Hi Nocola, so sorry for your mother and you having to come on here. This is great place for seeking advice and tips for coping. I’m sure others will be along tomorrow if not tonight
I myself am a stroke survivor, had it just over 2 years ago. It has took me a long time get back into sleeping and the reasons I think it took me so long was the worry and stress of not sleeping. After the first few months I gave myself a good talking to.
I’m retired so I’m not on any kind of time schedule, what difference is it going to make for me if I go to sleep by a certain time and wake up at a certain time. I am my own boss and the other 3 of my family can fend for themselves. So sit down, just close your eyes and do nothing for an hour. If I’m still awake an hour later then I’d watch tv, read, have a go at washing up, do physio activities then try again in another hour. You see, I’ve lost all sense of being tired.
And so this went on for many months and gradually I’d sleep and sleep for longer periods. You see, I’ve lost all sense of being tired. The only way to know I’d even be tired enough to sleep was when I’d wake up, because I had and still have no sense of being tired. But I do recognise a sign now for when I’m tired; I get this sort of pressure in my head and I just to stop whatever I’m doing, even if it’s just watching tv, and sit and close my eyes for an hour…that is if it’s not my que to go to bed for a good nights sleep.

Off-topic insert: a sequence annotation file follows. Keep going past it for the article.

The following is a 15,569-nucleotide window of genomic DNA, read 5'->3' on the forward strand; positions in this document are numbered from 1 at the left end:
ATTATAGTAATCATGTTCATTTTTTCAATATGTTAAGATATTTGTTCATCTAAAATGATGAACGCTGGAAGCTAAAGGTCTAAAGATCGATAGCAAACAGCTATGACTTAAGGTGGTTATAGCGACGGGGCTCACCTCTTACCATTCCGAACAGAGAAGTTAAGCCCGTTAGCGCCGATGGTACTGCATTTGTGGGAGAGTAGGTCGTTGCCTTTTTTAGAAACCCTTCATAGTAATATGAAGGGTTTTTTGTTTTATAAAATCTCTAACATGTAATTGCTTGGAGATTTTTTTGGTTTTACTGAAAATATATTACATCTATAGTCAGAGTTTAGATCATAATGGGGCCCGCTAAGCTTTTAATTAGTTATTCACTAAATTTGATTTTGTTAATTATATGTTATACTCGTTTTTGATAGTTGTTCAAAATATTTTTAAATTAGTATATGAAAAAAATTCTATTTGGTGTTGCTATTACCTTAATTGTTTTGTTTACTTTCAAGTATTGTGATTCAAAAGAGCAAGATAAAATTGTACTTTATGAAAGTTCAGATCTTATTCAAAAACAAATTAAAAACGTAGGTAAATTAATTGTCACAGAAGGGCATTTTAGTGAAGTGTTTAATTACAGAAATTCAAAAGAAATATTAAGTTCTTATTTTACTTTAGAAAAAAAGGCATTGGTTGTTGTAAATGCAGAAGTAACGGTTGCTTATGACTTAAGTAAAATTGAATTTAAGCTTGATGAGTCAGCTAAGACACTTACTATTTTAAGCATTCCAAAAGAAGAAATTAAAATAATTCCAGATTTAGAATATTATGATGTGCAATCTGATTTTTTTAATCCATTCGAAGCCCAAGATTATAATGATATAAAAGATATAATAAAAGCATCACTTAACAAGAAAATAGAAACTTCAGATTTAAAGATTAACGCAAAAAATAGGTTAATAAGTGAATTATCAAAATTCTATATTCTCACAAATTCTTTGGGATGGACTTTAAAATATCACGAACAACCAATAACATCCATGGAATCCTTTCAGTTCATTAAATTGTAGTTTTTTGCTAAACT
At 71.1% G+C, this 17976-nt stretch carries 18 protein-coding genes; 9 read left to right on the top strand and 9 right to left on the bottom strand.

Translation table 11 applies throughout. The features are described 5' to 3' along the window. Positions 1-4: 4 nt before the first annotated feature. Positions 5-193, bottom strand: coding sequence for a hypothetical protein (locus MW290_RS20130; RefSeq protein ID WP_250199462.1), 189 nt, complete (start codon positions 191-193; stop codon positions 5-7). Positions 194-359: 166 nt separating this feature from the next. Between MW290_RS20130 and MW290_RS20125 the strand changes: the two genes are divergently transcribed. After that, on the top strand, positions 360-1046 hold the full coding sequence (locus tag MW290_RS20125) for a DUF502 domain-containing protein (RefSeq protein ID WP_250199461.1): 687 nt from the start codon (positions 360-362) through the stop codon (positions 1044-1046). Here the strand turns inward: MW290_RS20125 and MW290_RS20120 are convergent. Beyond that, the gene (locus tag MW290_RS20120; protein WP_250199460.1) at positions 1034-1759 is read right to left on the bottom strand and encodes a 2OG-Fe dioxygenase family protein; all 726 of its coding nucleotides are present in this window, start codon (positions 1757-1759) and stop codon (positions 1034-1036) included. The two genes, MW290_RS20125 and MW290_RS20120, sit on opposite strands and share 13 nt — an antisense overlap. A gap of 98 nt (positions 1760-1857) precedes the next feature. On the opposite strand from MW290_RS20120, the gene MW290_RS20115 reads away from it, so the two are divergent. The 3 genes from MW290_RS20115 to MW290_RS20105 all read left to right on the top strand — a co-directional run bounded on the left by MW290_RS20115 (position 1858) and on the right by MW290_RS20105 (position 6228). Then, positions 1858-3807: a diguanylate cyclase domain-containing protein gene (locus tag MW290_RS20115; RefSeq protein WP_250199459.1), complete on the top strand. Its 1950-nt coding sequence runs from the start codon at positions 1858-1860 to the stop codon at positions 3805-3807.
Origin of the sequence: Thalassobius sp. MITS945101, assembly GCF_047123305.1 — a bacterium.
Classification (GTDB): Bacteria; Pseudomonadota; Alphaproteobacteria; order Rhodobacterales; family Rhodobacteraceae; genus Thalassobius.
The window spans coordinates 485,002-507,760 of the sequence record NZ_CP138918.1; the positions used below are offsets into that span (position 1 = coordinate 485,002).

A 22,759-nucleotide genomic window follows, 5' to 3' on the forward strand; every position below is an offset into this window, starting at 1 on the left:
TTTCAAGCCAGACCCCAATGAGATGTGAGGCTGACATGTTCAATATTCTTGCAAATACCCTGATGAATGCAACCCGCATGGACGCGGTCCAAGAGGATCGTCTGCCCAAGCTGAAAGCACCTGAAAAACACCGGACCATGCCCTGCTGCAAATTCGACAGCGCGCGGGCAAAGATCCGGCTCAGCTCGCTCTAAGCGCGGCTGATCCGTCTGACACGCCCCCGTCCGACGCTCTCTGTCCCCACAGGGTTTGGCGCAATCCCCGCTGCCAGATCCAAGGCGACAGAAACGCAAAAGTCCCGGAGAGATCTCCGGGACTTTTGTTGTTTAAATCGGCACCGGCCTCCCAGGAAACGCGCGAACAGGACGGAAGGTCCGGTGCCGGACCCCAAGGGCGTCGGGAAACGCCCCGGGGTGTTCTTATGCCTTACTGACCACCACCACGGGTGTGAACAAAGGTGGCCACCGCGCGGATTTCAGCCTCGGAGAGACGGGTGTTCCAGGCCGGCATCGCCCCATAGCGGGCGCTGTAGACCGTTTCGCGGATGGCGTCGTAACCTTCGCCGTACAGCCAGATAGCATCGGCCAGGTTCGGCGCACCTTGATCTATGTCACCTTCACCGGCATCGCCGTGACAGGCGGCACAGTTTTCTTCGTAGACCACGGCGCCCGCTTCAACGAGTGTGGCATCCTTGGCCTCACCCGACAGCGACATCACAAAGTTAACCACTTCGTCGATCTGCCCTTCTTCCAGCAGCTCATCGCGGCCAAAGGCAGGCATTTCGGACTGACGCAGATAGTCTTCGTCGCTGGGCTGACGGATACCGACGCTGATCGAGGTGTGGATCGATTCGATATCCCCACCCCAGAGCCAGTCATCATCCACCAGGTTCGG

I have a sleep pattern now and it took almost a year to get it, 2am to 10am and I can’t seem to fix it better that…for the time being
The funny thing is, no amount of exertion in the day could induce sleep either. Even when I started walking a couple hours each day, took back most household chores and driving. Not until I started recognising my brains new method of signalling I need to go into sleep mode now
I don’t know if any of that might help you but I think you need to relax into it. It is what it is. The brain, I’ve found out, works at its own unique pace and can’t be rushed as I’m sure we’ve all tried and failed to do.
Stroke survivors are like new born babies in many ways in the beginning. I’m sure you’ve heard the phrase of babies ‘…not a good sleeper’ They need lots of sleep, awake in odd hours, sleep when you don’t want them to, along with the frequent all nighters, and you will be continually adjusting and re-establishing to new sleep patterns until eventually they go through night.
And now my brain is telling me I’ve written too much and need to rest again I do hope all that alleviates you somewhat. It will get better given time